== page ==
Last night’s 12.12.12 Mega-Concert of AARP-eligible Rockers raising money for Superstorm Sandy victims had slipped my mind. Instead, I voluntarily bore witness to middle school students performing holiday classics.
The string ensemble killed. Not in the showbiz sense of wowing the audience into a dropped-jaw state of awe but in the Biblical sense of “… and Yahtzblob slew Kincadia with jawbone of an ass then danced the tarantella through the bloody entrails.” Why more parents of public school violin players aren’t throwing themselves in front of commuter buses remains a testament to the high quality of our nation’s antidepressant supply.
Then there was the chorus of which Li’l Diva. The girl loves to sing. Just not what teachers want her to sing. If it’s not One Direction or Ke$ha or the Beibster, it ain’t worth expelling the breath. She faked her way through most of her four songs. She’s more than ready for next year’s scheduled bout of teenage angst.
When the show ended, I took my kids for frozen yogurt. It wasn’t reward for the girl’s performance so much as it was for her little brother, Excitable, who I forced to visit the cat-declawing factory with me.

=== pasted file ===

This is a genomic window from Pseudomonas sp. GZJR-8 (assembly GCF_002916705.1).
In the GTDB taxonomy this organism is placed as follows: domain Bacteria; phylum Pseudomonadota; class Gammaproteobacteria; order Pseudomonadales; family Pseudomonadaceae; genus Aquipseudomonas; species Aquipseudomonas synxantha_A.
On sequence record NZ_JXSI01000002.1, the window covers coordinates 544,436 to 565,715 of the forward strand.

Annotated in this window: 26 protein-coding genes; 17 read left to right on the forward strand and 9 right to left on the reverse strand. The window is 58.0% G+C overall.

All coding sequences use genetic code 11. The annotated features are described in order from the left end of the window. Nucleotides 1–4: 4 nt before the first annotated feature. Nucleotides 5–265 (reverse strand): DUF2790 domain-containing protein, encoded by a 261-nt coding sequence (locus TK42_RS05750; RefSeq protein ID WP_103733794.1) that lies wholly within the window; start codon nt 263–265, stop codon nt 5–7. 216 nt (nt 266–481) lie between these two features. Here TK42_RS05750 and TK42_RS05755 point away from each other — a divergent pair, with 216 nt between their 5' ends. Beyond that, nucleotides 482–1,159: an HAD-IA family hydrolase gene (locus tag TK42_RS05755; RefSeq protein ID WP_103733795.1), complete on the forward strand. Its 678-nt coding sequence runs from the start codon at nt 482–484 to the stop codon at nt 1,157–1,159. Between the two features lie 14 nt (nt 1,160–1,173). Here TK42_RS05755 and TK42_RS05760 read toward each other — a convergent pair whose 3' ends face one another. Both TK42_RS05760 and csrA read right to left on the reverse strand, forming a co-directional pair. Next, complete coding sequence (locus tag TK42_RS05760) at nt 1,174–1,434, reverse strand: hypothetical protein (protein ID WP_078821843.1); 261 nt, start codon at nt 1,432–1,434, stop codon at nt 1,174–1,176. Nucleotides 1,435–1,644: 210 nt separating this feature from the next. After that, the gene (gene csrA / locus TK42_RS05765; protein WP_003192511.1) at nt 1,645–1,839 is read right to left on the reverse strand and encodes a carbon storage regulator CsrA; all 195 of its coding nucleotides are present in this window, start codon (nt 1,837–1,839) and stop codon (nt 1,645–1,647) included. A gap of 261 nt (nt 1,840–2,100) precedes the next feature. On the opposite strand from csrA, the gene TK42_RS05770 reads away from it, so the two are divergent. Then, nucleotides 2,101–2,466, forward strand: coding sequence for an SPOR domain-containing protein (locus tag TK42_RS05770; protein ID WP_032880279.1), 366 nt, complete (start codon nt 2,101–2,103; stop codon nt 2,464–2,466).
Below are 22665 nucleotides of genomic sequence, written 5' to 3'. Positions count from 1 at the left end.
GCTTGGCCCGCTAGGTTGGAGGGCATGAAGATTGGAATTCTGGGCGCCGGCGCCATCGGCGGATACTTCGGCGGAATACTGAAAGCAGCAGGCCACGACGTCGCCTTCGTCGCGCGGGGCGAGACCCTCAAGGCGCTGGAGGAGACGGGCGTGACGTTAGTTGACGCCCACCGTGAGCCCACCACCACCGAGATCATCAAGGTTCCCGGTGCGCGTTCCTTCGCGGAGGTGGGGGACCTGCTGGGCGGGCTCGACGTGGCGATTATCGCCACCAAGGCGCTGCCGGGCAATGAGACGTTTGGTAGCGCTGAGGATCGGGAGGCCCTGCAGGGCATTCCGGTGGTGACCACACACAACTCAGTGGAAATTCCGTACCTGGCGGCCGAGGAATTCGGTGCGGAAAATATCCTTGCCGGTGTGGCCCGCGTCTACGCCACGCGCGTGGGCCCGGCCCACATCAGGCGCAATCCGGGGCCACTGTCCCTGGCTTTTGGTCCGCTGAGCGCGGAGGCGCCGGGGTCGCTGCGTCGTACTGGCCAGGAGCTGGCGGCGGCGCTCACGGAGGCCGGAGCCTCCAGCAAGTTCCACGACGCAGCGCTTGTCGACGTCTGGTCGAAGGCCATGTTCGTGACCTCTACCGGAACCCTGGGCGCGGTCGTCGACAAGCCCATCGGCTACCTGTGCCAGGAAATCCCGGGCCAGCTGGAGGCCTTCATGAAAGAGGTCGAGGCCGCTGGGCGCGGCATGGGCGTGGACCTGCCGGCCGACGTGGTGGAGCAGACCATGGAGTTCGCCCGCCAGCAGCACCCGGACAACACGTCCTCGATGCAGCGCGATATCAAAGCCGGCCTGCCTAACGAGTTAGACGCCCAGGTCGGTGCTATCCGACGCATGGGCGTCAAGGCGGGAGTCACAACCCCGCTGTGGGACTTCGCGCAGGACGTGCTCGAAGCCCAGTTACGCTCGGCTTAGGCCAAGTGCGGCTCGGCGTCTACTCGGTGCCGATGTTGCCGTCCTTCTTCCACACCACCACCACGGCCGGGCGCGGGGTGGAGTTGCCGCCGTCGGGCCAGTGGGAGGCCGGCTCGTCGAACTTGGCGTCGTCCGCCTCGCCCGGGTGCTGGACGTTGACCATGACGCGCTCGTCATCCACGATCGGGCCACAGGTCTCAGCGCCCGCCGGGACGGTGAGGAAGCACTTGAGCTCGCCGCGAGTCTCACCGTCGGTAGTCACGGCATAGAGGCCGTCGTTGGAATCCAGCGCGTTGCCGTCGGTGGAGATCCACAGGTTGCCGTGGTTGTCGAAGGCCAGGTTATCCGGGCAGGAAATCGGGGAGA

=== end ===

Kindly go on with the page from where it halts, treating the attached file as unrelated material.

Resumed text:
As I waited for them to overfill their cups with self-serve marshmallow sauce and (actual name) “chocolate rocks,” a TV near the cash register showed a wailing Roger Waters, the still rangy and muscular prog rock mastermind.
While I like a touch of Pink Floyd now and again, I’m by no means a rabid fan. I long ago overdosed stone-sober on The Dark Side of the Moon and The Wall being blasted throughout my college dorm. Maybe if the wacky tobacky didn’t make me so paranoid that my “experimental” phase and vision of indestructible youth ended at 19, I’d feel differently. Nonetheless, I appreciate the man’s talent and drive.
And watching him last night, I developed a new appreciation for the nearly 70-year-old bassist’s thick mane of slush gray hair.
Right about then, he and his backing band kicked into “Another Brick in the Wall.” A previously befuddled gaggle of teen girls standing next to me starting buzzing.
“Oh oh OH!” I know this song! Oh, my God!”
“He sings this? Oh, my God.”
“This song is old. So old. SO. OOOOOLD.”
I paid for my kids’ fro yo. Traffic getting through the intersection in front of the store was pleasantly light.
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BUT WAIT! THERE’S MORE!
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